My future is dependent on the future of books and publishing. And if you’re a writer…so is yours. As such, we should follow the trends and changes in the publishing world with great interest—especially the continued rise of ebook publishing and the growing acceptability of self-publishing.
Here’s a nifty little video produced by the marketing group at Dorling Kindersly, a division of Penguin Group. Watch the whole thing—it’s worth it.
This video doesn’t have all the answers, but it does have the right fame of mind—embrace change.
I have many colleagues in the traditional publishing world that are scared out of their mind right now. The perception is that the industry really is dying. And they’re scrambling to put their finger on the pulse of the future of publishing.
I feel for them. It’s never fun to tear down and rebuild your industry models. And there will be a lot of collateral damage along the way.
But for folks like me—and you—the changes in the publishing industry are a godsend.
More books—not less—will be published
In a recent interview Seth Godin said, “My point is that there is no barrier to publishing a book any longer. You don’t need anyone’s permission.”
In the traditional world of publishing the big, corporate publishers were the gatekeepers—and ghostwriters and freelance editors got to eat the scraps that fell from the table.
In today’s evolving world of publishing, anyone with a platform and a good idea can find a way to get their book published and out there. This means more books will be published—and they’ll be published in non-traditional ways.
Non-traditional publishing will beget non-traditional authors
A book is the ultimate business card and the best, surest, and quickest way to establish yourself as an authority. As such, people who are authorities will want to have a book to prove it. The problem is that they suck at writing—I’m mean they’re abysmal.
In order to sound good and have a well-written book, they need me. And they need you.
And increased demand for ghostwriters and editors is always a good thing…at least in my book.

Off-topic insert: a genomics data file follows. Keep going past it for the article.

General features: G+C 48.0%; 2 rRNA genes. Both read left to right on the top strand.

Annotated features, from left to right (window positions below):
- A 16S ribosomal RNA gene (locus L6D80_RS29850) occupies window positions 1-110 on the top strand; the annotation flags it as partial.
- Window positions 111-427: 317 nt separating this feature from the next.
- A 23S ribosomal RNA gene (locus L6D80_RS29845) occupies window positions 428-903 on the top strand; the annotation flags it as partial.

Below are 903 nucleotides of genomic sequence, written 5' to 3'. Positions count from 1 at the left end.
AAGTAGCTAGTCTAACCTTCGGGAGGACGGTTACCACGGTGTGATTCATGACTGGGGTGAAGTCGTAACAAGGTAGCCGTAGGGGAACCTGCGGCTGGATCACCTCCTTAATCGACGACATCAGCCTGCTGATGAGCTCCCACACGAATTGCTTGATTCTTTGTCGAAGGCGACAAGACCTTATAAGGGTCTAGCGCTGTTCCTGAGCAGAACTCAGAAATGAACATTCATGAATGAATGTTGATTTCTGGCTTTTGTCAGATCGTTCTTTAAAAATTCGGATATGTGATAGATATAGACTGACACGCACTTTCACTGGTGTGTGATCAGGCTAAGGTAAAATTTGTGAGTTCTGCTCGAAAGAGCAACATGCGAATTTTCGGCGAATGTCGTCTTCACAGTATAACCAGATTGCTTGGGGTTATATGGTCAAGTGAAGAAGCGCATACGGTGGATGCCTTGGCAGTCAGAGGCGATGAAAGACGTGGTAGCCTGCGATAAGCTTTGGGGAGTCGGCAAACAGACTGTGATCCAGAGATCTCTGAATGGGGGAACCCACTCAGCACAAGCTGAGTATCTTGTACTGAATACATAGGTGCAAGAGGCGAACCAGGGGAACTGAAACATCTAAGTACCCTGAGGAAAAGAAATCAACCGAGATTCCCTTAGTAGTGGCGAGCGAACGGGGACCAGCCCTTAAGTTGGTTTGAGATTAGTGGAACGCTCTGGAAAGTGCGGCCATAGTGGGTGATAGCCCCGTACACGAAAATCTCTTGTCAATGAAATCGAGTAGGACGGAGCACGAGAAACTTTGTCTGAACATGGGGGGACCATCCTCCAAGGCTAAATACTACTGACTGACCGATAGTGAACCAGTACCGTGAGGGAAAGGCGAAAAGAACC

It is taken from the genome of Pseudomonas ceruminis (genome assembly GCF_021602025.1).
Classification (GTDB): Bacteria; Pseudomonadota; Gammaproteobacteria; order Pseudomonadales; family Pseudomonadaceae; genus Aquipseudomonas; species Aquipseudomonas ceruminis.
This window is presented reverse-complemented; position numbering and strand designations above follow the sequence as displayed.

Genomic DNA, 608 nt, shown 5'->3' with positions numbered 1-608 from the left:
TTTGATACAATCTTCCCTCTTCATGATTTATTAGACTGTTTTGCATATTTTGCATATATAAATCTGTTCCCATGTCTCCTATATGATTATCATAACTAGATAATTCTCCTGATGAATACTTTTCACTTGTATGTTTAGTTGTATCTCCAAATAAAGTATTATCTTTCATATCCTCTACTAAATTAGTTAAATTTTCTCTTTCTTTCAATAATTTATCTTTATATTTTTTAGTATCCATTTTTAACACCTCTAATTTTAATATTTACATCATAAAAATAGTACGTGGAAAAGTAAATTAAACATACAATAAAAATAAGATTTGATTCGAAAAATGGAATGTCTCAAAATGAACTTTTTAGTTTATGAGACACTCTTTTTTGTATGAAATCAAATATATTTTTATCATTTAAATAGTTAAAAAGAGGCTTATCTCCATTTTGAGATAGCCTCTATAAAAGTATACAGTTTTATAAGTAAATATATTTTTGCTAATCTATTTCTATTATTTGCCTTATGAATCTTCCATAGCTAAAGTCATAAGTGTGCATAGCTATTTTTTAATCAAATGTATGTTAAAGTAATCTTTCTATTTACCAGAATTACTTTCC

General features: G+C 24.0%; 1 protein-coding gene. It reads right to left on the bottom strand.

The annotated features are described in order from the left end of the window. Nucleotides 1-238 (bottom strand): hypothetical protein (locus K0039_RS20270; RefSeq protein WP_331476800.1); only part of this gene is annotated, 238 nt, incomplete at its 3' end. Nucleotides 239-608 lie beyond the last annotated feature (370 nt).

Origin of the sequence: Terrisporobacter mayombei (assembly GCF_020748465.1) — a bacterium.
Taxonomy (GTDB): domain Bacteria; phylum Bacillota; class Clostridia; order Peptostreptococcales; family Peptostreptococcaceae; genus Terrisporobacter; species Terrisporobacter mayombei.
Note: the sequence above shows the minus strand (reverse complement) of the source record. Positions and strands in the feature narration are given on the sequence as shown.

Cost Barriers are crashing down
It used to be that traditional publishers were the only way to go because they owned the distribution channels for books. It was near impossible to self-publish and effectively distribute your book—and it was also considered minor league.
That’s not the case any longer.
With the rise of Kindle and iPad, the ebook revolution is on. The price of these publishing channels is affordable—and the royalty structure enticing. For instance, Amazon.com offers a 70% royalty on self-published Kindle books. If you’re an entrepreneur with a big platform or a sports star with something to say, that’s hard to pass up.
And a bigger piece of the royalty pie, means those authors—not writers mind you, authors—can afford to hire a good ghostwriter or editor to help them out.
Nimble is the New Black
Finally, ghostwriters and freelance editors have a distinct advantage over the behemoth publishing houses.
They’re not. They’re the Titanic.
We can adjust to our clients needs quickly and affordably. We can market directly to our target audience, and we can make a good living doing so. We have little overhead, and no need for expensive industry flare. We’re concerned with one thing: putting good content in the hands of our client’s audience quickly, efficiently, and affordably.
In that scenario everyone wins…well, except for the big publishers.
So, if you’re an experienced ghostwriter or freelance editor—or you’re just breaking into the industry—don’t fret! Things are only going to get brighter.
If you’re part of the big publishing world, I suggest you start thinking about the role people like me will play in the future of publishing, and how we can work together—not against one another.
[Photo by hoggarazzi]